"Tangled Up In Blue" is a mythical narrative in which he admits his mistakes, atones for them and gets the girl again. But, tellingly, this still does not satisfy him so he goes on his journey, "keep on moving on like a bird that flew," unable to escape the restlessness of the present. As an opening track, it is significant because it sets the scene for the rest of the Blood On The Tracks. "Tangled Up in Blue" is one narrative of many on the album looking backwards, trying to atone and explain. Ultimately, despite the myth making, the promises (and options) of a wonderful stable life together at times dramatically and sentimentally denying it ("You're Gonna Make Me Lonesome When You Go"), the effect is one of pathos. "Buckets of Rain" ends the album with the idea that actually happiness in life is only possible being in a relationship.

You do what you must do and ya do it well
I'll do it for you
Honey baby, can't you tell?

He cannot move on and so the restlessness is permanent. Again, we are left with the image of Benjamin Braddock at the end of The Graduate sitting at the back of the bus staring into space. Despite everything, the pleading, the vulnerability, nothing remains but an unacceptable and maddening uncertainty in which self-made fantasies circle and repeat endlessly.

While Hejira has its moments of despair at a relationship ending (in particular the title track), it is reflective and accepting rather than pleading to start again. Like Dylan, Mitchell also refers to America as a place of myth with both vertical and horizontal space. This interpretation makes the song deeper and more realistic in its attempt to be three or even four dimensional in time. In "Amelia," the figure of aviator Amelia Earhart is used as a mythical cipher in a song that looks around and up, taking in everything and coming to a very different conclusion than the one left by Blood On the Tracks. Earhart is depicted as a spirit still present in America as a mythical figure (of course, the pioneering of air travel is distinctly American). Her presence is internal and external: "a ghost of me she had a dream to fly." She is ever present in the sky in a reminder of the expectation of what freedom at the end of a relationship is possible.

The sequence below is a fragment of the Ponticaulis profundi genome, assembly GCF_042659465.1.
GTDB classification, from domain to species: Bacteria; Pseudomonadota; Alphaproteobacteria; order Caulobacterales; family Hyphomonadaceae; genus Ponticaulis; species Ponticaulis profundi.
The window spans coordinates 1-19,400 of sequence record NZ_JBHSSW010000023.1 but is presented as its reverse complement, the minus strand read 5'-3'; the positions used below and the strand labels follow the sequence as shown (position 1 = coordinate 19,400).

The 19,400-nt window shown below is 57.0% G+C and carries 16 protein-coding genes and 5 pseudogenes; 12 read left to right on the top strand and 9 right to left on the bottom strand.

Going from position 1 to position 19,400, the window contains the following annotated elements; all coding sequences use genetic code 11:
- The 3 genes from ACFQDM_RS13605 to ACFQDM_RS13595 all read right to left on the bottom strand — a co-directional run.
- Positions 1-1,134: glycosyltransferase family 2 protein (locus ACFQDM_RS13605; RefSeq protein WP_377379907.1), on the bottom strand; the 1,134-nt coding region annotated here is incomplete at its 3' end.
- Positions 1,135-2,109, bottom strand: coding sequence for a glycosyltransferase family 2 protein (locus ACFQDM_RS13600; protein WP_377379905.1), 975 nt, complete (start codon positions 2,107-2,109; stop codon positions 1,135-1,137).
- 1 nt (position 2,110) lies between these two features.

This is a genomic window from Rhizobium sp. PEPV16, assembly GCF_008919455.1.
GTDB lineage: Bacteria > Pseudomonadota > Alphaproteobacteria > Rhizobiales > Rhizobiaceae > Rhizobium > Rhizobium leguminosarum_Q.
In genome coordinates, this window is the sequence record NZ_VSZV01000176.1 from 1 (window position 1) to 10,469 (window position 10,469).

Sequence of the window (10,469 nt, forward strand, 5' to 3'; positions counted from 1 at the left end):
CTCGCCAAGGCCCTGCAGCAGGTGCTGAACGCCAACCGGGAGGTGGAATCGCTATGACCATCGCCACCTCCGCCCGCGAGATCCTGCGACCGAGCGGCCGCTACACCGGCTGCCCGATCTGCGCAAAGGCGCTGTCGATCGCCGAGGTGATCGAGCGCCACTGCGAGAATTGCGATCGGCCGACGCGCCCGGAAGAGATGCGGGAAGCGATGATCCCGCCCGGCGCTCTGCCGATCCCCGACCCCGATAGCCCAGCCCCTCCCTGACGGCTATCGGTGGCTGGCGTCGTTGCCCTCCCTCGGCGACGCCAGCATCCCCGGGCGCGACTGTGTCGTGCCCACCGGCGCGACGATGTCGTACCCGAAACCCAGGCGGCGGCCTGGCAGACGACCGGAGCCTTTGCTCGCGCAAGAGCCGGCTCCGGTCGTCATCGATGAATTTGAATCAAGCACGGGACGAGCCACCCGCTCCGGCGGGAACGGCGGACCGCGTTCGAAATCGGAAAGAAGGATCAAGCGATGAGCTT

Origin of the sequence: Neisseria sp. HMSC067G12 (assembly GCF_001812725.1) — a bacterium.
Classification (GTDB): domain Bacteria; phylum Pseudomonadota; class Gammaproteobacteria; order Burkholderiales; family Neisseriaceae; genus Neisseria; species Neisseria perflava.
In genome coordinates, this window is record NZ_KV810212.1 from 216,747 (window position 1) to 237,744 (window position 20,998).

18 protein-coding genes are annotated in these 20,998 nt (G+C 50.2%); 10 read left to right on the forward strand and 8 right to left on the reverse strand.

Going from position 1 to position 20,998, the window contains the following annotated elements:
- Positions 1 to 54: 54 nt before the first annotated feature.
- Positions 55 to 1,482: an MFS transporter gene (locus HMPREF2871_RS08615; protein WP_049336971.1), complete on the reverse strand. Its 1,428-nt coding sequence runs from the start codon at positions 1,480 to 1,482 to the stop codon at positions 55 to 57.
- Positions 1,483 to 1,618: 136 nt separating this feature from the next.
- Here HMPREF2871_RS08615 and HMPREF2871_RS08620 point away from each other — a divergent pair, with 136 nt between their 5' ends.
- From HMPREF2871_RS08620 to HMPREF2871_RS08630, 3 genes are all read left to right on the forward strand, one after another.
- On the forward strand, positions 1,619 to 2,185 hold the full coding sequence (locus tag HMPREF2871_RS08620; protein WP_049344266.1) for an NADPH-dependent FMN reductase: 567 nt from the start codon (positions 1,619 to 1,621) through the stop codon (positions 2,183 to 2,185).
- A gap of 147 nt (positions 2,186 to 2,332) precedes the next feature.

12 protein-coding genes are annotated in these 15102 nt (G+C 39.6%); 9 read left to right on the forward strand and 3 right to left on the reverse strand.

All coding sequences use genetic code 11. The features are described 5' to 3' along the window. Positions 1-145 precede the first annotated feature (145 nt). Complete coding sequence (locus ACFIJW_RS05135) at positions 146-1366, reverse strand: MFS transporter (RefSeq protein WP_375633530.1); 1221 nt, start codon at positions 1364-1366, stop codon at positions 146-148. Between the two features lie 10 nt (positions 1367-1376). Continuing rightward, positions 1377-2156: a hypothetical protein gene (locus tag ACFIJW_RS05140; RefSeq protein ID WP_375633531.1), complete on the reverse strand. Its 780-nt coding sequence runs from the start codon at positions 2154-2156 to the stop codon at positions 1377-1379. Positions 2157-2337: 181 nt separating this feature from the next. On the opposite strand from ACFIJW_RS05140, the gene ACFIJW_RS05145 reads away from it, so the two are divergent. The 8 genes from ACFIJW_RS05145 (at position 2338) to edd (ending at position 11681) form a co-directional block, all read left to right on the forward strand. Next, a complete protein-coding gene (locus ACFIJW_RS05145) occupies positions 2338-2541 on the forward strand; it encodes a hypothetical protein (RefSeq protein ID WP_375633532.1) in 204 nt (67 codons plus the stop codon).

When I spotted six jet planes
Leaving six white vapour trails across the bleak terrain
Like the hexagram of the heavens